I was 21 years old when I first heard the call to write about the Sunday scriptures, but I didn’t answer the call until I was in my mid-30s. I had some good excuses. I was busy working various full time jobs and having relationships and trying to cross off all the benchmarks on my “list” – marriage, babies, trip to Ireland, etc. I also told myself that I didn’t know anything about theology and that I wasn’t a very good writer. The truth is, I was afraid that I might really be good, and what that might mean.

I still am, by the way.

I share this abbreviated review of my creative self because I suspect we all have histories like this. Some comment or rejection causes us to question our creative self-worth, and like the third servant in Sunday’s parable, we bury our talent and justify it by being practical and realistic. We’re not that talented, we say. Surely God won’t miss our meager contribution to creation. We’d probably just muck it up anyway.

I have admittedly taken the easy route for a good stretch of my journey. Maybe I haven’t completely buried my talent, but I’ve been a bit too afraid to fully use it. I’ve felt like too much of a hypocrite to let loose. I’ve made some very human mistakes just like anyone else, but I often keep making them long after I know better, and it’s embarrassing. If only you knew! Who am I to use this unhoned gift of gab to talk about the spiritual life when I myself haven’t mastered either language or love?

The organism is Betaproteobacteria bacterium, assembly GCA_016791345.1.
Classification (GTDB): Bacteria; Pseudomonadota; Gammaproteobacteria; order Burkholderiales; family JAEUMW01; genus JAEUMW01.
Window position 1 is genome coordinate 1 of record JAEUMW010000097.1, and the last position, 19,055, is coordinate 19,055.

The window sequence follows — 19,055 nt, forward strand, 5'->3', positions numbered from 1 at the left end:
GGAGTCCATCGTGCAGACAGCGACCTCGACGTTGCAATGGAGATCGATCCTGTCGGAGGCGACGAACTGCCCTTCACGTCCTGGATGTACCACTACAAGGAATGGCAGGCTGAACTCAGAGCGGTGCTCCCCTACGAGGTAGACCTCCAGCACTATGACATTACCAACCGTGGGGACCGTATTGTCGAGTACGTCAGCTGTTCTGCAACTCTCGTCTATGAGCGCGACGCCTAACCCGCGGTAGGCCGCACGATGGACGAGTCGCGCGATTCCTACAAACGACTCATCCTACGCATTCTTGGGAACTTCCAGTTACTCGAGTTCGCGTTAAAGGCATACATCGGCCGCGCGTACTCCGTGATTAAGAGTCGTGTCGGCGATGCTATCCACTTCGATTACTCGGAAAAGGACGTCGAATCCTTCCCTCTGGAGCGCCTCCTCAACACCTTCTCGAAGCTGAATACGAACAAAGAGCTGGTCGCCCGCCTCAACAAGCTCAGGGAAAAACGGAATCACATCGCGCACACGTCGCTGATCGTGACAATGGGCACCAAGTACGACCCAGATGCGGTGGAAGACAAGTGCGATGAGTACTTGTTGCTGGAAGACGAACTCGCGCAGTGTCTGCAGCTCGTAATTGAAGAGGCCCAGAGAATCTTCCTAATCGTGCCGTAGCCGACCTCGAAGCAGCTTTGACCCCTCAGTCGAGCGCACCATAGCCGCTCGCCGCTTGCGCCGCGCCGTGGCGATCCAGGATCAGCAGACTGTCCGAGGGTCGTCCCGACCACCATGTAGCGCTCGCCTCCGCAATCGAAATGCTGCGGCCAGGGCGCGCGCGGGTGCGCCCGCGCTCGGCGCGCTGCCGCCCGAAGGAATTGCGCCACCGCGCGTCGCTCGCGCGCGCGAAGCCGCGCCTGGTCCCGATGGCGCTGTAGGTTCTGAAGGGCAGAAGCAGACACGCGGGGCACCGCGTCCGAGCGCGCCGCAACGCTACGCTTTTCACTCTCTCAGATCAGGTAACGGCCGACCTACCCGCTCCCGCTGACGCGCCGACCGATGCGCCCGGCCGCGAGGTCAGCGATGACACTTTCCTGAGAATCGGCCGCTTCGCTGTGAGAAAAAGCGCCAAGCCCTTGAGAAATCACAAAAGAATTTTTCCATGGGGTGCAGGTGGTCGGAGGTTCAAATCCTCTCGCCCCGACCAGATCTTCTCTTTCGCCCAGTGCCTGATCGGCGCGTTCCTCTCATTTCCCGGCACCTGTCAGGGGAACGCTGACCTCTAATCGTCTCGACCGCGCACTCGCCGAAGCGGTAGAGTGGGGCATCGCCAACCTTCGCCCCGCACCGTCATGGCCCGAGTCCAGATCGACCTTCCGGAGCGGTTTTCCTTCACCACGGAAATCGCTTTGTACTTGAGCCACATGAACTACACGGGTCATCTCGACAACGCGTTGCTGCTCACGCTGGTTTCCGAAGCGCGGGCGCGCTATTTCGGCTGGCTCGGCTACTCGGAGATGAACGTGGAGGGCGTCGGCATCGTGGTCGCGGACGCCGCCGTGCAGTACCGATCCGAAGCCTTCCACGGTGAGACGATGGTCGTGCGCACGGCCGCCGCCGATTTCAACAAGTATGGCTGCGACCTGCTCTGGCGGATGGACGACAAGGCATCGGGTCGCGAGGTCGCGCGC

This past Sunday’s Gospel, the parable of the talents, is one of the very few times when Jesus talks about condemnation. The woman at the well? No condemnation. The woman caught in adultery? No condemnation. The thief hanging on the cross next to Jesus? Not only is there no condemnation, he is promised entry to Paradise! These people broke commandments and got slaps on the spiritual wrist. But a fearful servant who played it safe and buried his master’s money because he was too insecure to take a risk? Condemnation, wailing and gnashing of teeth.